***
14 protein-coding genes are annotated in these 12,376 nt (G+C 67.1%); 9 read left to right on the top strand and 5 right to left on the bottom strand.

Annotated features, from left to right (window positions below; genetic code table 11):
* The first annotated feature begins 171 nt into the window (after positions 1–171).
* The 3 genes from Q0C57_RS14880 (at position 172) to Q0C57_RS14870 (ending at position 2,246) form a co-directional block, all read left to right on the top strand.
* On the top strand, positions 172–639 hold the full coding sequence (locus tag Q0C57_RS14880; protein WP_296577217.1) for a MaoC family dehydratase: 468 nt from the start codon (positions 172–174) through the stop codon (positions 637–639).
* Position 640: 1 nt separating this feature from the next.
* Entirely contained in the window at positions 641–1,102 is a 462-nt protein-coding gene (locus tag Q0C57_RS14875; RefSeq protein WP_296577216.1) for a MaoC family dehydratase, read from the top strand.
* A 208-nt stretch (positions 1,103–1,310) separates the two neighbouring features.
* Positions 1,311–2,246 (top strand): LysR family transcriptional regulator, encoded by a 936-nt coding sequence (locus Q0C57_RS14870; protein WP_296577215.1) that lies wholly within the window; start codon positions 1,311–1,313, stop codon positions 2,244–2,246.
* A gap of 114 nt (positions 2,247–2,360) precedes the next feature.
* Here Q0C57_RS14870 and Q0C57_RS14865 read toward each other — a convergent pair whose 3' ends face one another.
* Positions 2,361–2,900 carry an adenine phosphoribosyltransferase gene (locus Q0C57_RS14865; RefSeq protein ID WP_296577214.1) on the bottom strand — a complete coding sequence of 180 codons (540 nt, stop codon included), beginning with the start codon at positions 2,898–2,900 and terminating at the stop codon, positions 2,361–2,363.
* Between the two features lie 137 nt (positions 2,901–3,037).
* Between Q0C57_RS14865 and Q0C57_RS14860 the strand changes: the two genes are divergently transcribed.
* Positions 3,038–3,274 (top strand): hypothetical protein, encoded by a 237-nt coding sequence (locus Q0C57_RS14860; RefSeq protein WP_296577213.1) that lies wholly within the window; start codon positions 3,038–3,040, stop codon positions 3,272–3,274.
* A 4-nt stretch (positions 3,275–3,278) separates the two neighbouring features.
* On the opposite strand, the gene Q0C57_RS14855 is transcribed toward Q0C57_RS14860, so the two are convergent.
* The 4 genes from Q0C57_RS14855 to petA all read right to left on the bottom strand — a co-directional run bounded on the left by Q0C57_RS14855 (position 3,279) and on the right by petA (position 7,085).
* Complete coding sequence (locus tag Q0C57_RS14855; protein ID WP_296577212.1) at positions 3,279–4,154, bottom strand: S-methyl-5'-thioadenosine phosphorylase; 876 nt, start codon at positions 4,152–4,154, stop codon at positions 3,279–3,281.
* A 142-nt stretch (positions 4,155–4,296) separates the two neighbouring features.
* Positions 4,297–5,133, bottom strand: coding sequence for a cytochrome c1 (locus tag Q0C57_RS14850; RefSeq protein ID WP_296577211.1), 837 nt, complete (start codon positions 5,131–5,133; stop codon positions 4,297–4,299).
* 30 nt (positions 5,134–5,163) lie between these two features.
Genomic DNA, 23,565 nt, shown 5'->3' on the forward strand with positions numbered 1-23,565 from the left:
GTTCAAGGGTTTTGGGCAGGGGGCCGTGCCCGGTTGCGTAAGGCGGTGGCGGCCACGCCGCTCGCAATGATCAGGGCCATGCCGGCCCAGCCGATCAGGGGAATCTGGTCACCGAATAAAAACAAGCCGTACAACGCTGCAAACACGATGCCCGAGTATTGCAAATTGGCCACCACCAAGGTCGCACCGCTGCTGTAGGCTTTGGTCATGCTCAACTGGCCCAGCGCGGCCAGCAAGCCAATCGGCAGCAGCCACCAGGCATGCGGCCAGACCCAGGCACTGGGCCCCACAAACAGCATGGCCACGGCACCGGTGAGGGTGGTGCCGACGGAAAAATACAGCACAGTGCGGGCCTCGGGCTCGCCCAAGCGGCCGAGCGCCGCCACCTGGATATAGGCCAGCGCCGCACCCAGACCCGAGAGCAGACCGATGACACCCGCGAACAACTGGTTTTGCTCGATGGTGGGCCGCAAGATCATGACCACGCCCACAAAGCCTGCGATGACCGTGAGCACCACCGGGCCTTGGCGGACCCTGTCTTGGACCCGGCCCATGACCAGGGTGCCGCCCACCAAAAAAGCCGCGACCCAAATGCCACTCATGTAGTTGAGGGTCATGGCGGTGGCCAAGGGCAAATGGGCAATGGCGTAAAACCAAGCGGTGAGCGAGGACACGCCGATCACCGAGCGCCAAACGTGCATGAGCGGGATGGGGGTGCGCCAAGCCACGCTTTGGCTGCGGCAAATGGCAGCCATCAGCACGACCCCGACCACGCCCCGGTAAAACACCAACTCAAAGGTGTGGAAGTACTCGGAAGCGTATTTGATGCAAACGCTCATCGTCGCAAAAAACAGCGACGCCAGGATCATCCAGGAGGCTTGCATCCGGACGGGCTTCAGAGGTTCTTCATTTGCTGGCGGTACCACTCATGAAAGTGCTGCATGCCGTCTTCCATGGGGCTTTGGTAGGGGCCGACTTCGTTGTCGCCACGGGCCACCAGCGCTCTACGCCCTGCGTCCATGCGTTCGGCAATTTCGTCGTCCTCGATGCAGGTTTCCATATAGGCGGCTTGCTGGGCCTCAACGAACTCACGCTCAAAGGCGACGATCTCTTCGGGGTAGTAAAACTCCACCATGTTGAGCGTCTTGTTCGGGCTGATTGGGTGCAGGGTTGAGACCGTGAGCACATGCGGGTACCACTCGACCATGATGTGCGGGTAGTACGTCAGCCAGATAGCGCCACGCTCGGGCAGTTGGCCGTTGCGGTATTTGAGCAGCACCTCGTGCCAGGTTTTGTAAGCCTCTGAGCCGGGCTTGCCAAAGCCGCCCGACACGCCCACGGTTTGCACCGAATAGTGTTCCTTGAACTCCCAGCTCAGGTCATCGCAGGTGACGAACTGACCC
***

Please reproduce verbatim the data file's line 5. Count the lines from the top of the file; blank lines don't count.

* On the top strand, positions 172–639 hold the full coding sequence (locus tag Q0C57_RS14880; protein WP_296577217.1) for a MaoC family dehydratase: 468 nt from the start codon (positions 172–174) through the stop codon (positions 637–639).